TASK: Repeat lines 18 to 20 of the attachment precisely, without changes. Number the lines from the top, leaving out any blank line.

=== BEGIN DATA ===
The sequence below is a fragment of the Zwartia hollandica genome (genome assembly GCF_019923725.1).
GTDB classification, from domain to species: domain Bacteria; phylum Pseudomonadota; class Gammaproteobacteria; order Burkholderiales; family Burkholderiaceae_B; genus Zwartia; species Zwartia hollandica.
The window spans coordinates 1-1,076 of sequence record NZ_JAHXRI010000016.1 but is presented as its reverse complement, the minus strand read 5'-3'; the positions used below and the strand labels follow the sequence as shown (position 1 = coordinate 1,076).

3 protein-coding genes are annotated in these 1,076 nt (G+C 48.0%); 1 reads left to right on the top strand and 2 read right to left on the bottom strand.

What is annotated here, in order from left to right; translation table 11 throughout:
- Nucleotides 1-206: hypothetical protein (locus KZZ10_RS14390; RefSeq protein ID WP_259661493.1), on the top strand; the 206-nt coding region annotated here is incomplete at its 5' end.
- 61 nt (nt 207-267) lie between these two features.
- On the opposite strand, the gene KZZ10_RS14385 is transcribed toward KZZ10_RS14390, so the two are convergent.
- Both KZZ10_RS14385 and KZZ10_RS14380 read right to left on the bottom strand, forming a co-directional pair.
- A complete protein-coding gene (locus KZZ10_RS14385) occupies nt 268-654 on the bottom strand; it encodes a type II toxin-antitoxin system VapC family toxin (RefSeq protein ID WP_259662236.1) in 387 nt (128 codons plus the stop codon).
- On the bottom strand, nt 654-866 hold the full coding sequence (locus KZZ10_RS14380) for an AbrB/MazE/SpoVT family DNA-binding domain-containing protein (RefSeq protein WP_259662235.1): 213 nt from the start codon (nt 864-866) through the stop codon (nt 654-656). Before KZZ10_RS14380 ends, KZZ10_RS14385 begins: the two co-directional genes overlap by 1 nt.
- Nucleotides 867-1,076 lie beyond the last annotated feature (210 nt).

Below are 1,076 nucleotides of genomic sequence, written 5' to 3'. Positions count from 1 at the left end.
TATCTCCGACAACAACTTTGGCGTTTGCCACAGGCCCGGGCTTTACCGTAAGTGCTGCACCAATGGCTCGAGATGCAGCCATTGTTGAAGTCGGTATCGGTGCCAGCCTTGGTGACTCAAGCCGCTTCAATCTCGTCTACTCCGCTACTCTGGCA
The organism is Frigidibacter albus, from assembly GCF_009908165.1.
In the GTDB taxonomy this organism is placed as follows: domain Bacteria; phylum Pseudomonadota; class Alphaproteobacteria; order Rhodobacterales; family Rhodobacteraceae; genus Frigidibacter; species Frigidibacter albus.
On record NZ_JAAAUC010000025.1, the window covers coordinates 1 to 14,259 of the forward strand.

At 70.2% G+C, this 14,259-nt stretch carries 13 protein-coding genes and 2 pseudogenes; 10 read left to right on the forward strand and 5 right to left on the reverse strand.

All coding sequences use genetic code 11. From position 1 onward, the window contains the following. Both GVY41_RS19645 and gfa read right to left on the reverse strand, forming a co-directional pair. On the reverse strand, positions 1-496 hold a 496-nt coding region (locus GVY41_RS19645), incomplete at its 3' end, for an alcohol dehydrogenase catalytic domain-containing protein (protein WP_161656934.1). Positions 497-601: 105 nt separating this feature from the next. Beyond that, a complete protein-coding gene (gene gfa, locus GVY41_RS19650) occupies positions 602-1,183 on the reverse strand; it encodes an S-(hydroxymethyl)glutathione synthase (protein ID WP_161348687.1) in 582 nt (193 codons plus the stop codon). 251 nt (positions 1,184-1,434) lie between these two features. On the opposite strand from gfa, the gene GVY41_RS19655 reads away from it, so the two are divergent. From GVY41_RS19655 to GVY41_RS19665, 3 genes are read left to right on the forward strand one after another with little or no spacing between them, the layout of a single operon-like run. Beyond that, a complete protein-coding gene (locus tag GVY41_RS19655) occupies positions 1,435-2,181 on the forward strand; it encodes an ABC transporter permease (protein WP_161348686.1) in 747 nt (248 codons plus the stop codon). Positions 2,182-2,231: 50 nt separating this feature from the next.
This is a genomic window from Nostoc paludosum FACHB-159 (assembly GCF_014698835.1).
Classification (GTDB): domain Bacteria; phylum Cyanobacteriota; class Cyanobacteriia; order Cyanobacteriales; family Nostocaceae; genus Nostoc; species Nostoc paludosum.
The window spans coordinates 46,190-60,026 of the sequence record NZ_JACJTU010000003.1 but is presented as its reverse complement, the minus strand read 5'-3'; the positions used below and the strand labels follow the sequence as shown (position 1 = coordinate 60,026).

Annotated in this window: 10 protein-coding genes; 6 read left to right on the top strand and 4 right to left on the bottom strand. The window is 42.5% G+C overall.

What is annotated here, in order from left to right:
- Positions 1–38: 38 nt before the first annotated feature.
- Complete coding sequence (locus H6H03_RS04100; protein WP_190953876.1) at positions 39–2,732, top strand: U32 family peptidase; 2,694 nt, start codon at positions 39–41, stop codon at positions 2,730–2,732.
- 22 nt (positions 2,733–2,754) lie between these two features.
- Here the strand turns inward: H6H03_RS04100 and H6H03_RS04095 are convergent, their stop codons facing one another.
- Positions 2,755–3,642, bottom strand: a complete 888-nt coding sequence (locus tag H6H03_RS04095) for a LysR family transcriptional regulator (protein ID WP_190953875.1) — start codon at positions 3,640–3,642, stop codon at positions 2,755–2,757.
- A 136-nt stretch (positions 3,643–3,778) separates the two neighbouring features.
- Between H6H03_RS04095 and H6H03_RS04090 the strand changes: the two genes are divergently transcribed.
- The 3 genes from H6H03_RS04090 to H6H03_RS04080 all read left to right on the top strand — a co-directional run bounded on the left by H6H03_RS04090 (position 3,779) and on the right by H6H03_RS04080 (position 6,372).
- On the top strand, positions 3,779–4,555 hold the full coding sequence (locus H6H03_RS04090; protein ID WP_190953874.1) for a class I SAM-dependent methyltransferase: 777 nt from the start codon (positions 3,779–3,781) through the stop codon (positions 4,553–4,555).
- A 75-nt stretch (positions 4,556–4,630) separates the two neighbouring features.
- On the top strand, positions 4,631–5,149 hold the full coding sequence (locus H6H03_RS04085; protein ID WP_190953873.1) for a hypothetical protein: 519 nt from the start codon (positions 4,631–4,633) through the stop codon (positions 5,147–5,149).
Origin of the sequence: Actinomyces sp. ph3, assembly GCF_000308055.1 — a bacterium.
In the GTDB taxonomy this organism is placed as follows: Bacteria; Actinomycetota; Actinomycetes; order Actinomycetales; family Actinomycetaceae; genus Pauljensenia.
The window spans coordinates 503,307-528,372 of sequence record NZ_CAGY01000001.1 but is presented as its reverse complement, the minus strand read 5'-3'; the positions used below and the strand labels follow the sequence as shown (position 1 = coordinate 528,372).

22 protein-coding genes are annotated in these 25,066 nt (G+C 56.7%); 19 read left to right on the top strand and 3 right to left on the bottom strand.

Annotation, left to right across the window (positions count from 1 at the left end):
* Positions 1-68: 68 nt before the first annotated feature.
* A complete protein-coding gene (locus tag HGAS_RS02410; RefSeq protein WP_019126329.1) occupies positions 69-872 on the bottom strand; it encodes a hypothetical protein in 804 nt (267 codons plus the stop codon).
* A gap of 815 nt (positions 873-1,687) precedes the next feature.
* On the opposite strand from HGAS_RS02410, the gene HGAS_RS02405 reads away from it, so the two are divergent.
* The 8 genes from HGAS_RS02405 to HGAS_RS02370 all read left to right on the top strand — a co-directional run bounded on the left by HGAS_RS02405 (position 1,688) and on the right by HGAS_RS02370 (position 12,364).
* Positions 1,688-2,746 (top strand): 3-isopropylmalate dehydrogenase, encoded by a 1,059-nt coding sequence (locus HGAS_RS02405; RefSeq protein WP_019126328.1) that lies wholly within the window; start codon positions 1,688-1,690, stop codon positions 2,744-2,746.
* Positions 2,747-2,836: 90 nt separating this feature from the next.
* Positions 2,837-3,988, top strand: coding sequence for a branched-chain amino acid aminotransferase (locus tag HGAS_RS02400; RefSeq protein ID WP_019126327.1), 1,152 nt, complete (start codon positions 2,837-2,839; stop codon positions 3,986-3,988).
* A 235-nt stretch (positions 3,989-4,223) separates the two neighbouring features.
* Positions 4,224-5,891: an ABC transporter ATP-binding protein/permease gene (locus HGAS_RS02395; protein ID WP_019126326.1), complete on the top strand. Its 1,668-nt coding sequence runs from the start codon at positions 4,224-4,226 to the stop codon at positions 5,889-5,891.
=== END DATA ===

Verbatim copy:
At 70.2% G+C, this 14,259-nt stretch carries 13 protein-coding genes and 2 pseudogenes; 10 read left to right on the forward strand and 5 right to left on the reverse strand.

All coding sequences use genetic code 11. From position 1 onward, the window contains the following. Both GVY41_RS19645 and gfa read right to left on the reverse strand, forming a co-directional pair. On the reverse strand, positions 1-496 hold a 496-nt coding region (locus GVY41_RS19645), incomplete at its 3' end, for an alcohol dehydrogenase catalytic domain-containing protein (protein WP_161656934.1). Positions 497-601: 105 nt separating this feature from the next. Beyond that, a complete protein-coding gene (gene gfa, locus GVY41_RS19650) occupies positions 602-1,183 on the reverse strand; it encodes an S-(hydroxymethyl)glutathione synthase (protein ID WP_161348687.1) in 582 nt (193 codons plus the stop codon). 251 nt (positions 1,184-1,434) lie between these two features. On the opposite strand from gfa, the gene GVY41_RS19655 reads away from it, so the two are divergent. From GVY41_RS19655 to GVY41_RS19665, 3 genes are read left to right on the forward strand one after another with little or no spacing between them, the layout of a single operon-like run. Beyond that, a complete protein-coding gene (locus tag GVY41_RS19655) occupies positions 1,435-2,181 on the forward strand; it encodes an ABC transporter permease (protein WP_161348686.1) in 747 nt (248 codons plus the stop codon). Positions 2,182-2,231: 50 nt separating this feature from the next.
This is a genomic window from Nostoc paludosum FACHB-159 (assembly GCF_014698835.1).